CJ: Vince, Hunter. That’s why they specifically put their show up against ours. That’s fine. And I’ve heard they watch our show in tandem while they’re doing their thing. We don’t care. We focus on our show, our product, and making sure our fans are happy and growing our fan base. Whatever anybody else is doing is really none of our business.

JB: And look at Adam Copeland. If AEW did not exist, I don’t know if we would see Edge returning to wrestle this year at WrestleMania.

CJ: There are quite a few examples of that. There are guys making $500,000 there that, if they were working the indies, they wouldn’t make $50. I’m not even kidding. I don’t have to mention any names, just go through the roster and ask, ‘If this guy was on his own, who would pay to see him?’ But that’s fine. AEW’s existence is better for the fans and it’s better for the talent, and that’s great.

JB: What is the biggest difference for you in AEW? The creative freedom?

CJ: You can say anything you want about Jericho, but don’t say I’m out of ideas. I take umbrage to that, it’s the one thing I’ve always had nothing but. If I went back to the WWE, I know what I’d be doing: ‘You just made ‘The List!’ That seems so f---ing archaic and outdated at this point in time. If you look at my career since I left WWE in 2017, it’s been nothing but new ideas. Painmaker, everything I’ve done in Japan, and AEW.

There’s no bookers, no writers. I’m coming up with these ideas and bouncing them off of a couple guys. These are all our ideas.

Also, it’s not like I’m coming up with every single thing. But the basic skeletons, like, ‘Here’s what I’ve got for the first six weeks for Jericho-Moxley.’ Then each week we tighten it up and focus it. I’ve never been in that position before.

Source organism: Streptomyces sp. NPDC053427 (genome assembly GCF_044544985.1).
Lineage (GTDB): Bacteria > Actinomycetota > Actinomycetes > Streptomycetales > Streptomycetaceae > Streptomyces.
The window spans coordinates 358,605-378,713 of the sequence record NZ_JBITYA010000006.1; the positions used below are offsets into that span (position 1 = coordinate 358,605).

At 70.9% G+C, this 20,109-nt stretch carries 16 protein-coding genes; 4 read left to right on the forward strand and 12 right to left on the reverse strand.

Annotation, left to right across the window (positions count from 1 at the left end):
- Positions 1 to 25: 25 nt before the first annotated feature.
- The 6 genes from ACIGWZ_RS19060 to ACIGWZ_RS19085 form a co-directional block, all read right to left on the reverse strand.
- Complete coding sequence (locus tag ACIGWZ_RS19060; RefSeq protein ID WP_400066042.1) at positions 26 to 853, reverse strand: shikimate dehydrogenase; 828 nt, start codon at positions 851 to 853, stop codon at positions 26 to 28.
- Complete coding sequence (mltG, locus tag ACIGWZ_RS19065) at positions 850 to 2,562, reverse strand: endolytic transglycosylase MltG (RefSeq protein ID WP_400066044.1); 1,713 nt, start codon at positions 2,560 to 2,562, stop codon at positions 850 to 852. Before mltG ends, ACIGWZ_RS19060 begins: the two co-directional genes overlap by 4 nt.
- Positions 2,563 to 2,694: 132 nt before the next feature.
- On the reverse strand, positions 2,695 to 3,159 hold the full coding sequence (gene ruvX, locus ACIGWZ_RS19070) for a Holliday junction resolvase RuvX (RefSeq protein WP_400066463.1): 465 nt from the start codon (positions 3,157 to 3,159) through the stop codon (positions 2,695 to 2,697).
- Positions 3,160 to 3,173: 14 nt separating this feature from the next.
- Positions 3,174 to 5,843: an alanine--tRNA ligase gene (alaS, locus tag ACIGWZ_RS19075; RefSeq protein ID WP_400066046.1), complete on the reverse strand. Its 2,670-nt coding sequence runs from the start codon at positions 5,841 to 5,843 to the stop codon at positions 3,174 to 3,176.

In WWE, I was in a position where every Sunday night I’d get a call from whichever writer was my guy saying, ‘Here’s what you’re doing on Raw tomorrow.’ If I liked it, I did it. If I didn’t, then I’d have to go sit outside Vince’s office for three hours and explain why it would work better another way. We don’t have that. All that stress is gone. It’s fun, it’s creative freedom.

I love WWE, I loved working there. There is a system they use, and if you sign on that dotted line, you understand you’re doing it Vince’s way. I don’t want to do it Vince’s way anymore. I want to do it Chris’s way. So far, over the past six months, it’s been f---ing working. You know why? Because after 30 years of being in this business, I actually have some ideas and I know what I’m doing.

JB: Jon Moxley also took a massive risk by leaving WWE. Just because he left didn’t automatically mean he was going to be a success outside WWE. What has impressed you most about his evolution?

CJ: I recruited him. I don’t even think he knew what AEW was at that point. He is a guy that I knew would be big for us, but I never expected he would be this different, and I mean that in a good way. This is not the guy who was Dean Ambrose. Dean Ambrose is a f---ing nothing compared to this guy. There is a fire inside of him, a creativity, he’s free.

This is my job as champion. I make stars. I’m already a star. Mox is a star. This company may have started on my back, but six months later it’s now on a bunch of backs, and that was the idea.

JB: Some key moments since the beginning of Dynamite have included you—working with Darby Allin in week three, the match against Jungle Boy.